This is a preview of subscription content, log in to check access.


  1. Anderson CR, Stevens CF (1973) Voltage clamp analysis of acetylcholine produced end-plate current fluctuations at frog neuromuscular junction. J Physiol (Lond) 235:655–691

  2. Barrett JN, Magleby KL, Pallotta BS (1982) Properties of single calcium-activated potassium channels in cultured rat muscle. J Physiol (Lond) 331:211–230

  3. Blatz AL, Magleby KL (1986a) Correcting single channel data for missed events. Biophys J 49:967–980

  4. Blatz AL, Magleby KL (1986b) Quantitative description of three modes of activity of fast chloride channels from rat skeletal muscle. J Physiol (Lond) 378:141–174

  5. Colquhoun D (1971) Lectures on biostatistics: An introduction to statistics with applications in biology and medicine. Oxford University Press, London

  6. Colquhoun D, Hawkes AG (1981) On the stochastic properties of single ion channels. Proc R Soc Lond [Biol] 211:205–235

  7. Colquhoun D, Hawkes AG (1982) On the stochastic properties of burts of single ion channel openings and of clusters of bursts. Proc R Soc Lond [Biol] 300:1–59

  8. Colquhoun D, Sakmann B (1981) Fluctuations in the microsecond time range of the current through single acetylcholine receptor ion channels. Nature 294:464–466

  9. Colquhoun D, Sigworth FJ (1983) Fitting and statistical analysis of single-channel records. In: Sakmann B, Neher E (eds) Single-channel recording. Plenum Press, New York, pp 191–263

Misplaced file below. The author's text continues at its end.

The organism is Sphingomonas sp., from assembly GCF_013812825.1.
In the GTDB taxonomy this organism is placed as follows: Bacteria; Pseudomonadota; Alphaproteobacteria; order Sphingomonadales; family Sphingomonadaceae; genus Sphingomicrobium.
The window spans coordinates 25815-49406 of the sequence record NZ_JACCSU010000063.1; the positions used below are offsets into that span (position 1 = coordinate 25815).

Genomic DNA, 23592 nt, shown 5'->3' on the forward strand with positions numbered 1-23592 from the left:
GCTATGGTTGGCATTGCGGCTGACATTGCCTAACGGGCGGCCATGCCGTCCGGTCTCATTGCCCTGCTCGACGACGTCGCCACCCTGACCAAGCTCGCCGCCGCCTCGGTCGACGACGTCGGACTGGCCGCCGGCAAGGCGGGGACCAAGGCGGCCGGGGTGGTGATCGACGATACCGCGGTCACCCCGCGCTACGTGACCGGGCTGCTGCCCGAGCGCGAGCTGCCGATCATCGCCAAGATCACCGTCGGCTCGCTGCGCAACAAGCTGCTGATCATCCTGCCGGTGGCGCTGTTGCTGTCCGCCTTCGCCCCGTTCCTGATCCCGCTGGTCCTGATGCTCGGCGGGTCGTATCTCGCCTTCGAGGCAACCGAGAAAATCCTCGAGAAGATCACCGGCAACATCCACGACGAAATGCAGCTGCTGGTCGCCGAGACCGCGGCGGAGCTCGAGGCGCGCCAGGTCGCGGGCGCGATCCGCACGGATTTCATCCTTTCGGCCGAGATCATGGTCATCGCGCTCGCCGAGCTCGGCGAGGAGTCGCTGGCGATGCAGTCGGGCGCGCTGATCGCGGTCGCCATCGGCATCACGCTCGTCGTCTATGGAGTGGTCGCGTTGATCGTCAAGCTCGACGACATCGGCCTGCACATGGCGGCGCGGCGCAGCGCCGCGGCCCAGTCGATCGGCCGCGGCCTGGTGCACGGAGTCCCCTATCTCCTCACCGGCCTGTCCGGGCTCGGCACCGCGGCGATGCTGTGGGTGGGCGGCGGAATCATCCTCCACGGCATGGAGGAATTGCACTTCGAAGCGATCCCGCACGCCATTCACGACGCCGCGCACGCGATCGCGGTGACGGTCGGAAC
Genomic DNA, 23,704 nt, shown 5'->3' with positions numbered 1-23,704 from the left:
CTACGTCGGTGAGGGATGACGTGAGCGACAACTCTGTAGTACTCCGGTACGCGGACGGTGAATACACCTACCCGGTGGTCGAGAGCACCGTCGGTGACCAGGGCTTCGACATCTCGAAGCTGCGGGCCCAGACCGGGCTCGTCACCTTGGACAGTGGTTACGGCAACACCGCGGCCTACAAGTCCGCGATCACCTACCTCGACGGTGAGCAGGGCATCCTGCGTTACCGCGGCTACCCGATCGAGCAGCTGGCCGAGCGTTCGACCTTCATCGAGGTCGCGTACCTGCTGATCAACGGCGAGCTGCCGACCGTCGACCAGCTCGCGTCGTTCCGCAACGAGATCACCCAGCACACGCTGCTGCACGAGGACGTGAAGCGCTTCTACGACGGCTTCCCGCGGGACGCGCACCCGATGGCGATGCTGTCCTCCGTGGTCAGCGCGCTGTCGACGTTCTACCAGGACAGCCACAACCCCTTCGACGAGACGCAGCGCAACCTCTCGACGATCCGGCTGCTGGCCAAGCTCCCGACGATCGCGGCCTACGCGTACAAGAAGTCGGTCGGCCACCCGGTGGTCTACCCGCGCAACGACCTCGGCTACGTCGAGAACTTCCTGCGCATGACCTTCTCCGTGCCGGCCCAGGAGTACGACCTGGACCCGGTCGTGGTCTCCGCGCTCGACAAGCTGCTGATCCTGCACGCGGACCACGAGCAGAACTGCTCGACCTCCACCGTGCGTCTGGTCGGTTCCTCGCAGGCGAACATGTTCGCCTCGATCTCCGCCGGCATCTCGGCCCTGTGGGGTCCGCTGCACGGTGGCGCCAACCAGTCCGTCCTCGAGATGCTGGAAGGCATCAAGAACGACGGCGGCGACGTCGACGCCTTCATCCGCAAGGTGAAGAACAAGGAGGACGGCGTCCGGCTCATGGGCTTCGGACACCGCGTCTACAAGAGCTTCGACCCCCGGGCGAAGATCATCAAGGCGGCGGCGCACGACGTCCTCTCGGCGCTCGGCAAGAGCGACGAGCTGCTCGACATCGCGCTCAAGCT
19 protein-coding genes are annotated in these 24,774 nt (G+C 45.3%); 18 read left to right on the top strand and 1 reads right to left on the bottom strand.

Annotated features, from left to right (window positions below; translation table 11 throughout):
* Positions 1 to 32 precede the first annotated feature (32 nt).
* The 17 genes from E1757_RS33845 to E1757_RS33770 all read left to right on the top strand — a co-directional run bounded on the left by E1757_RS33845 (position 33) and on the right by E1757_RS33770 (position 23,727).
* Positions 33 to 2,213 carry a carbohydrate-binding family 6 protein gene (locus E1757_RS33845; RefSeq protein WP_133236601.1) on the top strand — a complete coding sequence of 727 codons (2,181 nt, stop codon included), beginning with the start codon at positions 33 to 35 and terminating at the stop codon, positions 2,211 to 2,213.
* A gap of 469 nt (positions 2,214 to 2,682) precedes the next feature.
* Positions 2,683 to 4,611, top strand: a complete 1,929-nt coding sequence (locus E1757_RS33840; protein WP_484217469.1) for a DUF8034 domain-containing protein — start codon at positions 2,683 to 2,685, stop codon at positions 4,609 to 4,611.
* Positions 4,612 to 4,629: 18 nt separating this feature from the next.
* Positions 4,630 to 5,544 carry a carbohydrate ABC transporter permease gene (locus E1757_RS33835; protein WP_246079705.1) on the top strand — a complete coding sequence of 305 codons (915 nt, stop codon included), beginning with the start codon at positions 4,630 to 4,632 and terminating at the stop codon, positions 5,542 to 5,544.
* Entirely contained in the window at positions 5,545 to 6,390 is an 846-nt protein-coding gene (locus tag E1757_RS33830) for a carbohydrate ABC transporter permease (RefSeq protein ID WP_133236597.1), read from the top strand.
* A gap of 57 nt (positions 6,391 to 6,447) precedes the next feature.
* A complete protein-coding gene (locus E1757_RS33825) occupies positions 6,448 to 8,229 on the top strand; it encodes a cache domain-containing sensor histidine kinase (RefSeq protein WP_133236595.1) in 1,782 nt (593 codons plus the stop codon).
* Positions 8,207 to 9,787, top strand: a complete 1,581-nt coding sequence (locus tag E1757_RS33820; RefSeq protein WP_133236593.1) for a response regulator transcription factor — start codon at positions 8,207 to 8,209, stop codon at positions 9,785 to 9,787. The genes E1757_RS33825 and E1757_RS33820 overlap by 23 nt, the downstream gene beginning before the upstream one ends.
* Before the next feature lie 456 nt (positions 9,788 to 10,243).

10. Hamill OP, Marty A, Neher E, Sakmann B, Sigworth FJ (1981) Improved patch-clamp techniques for high-resolution current recording from cells and cell-free membrane patches. Pflügers Arch 391:85–100

  11. Horn R, Lange K (1983) Estimating kinetic constants from single channel data. Biophys J 43:207–223

  12. Kerry CJ, Kits KS, Ramsey RL, Sansom MSP, Usherwood PNR (1986) Single channel kinetics of a glutamate receptor. Biophys J 50:367–374

  13. Magleby KL, Pallotta BS (1983) Calcium dependence of open and shut interva' distributions from calcium-activated potassium channels in cultured rat muscle. J Physiol (Lond) 344:585–604

  14. Miller C (1983) Integral membrane channels: Studies in model membranes. Physiol Rev 63:1209–1242

  15. Rao CR (1973) Linear statistical inference and its applications. John Wiley, New York

  16. Roux B, Sauve R (1985) A general solution to the time interval omission problem applied to single channel analysis. Biophys J 48:149–158

  17. Sachs F, Neil J, Barkakati N (1982) Instruments and techniques: The automated analysis of data from single ionic channels. Pflügers Arch 395:331–340

  18. Sakmann B, Patlak J, Neher E (1980) Single acetylcholine-activated channels show burst-kinetics in presence of desensitizing concentrations of agonist. Nature 286:71–73

  19. Sine SM, Steinbach JH (1986) Activation of acetylcholine receptors on clonal mammalian BC3H-1 cells by low concentrations of agonist. J Physiol (Lond) 373:129–162

  20. Wilson DL, Brown AM (1985) Effect of limited interval resolution on single channel measurements with application to Ca channels. IEEE Trans Biomed Eng 32:786–797

Download references

Author information

Correspondence to K. L. Magleby.

Rights and permissions

Reprints and Permissions

About this article

Cite this article

McManus, O.B., Blatz, A.L. & Magleby, K.L. Sampling, log binning, fitting, and plotting durations of open and shut intervals from single channels and the effects of noise. Pflugers Arch. 410, 530–553 (1987).

Download citation

Key words

  • Single channel recording
  • Single channel analysis
  • Ion channels
  • Maximum likelihood fitting
  • Binning data
  • Sampling data
  • Noise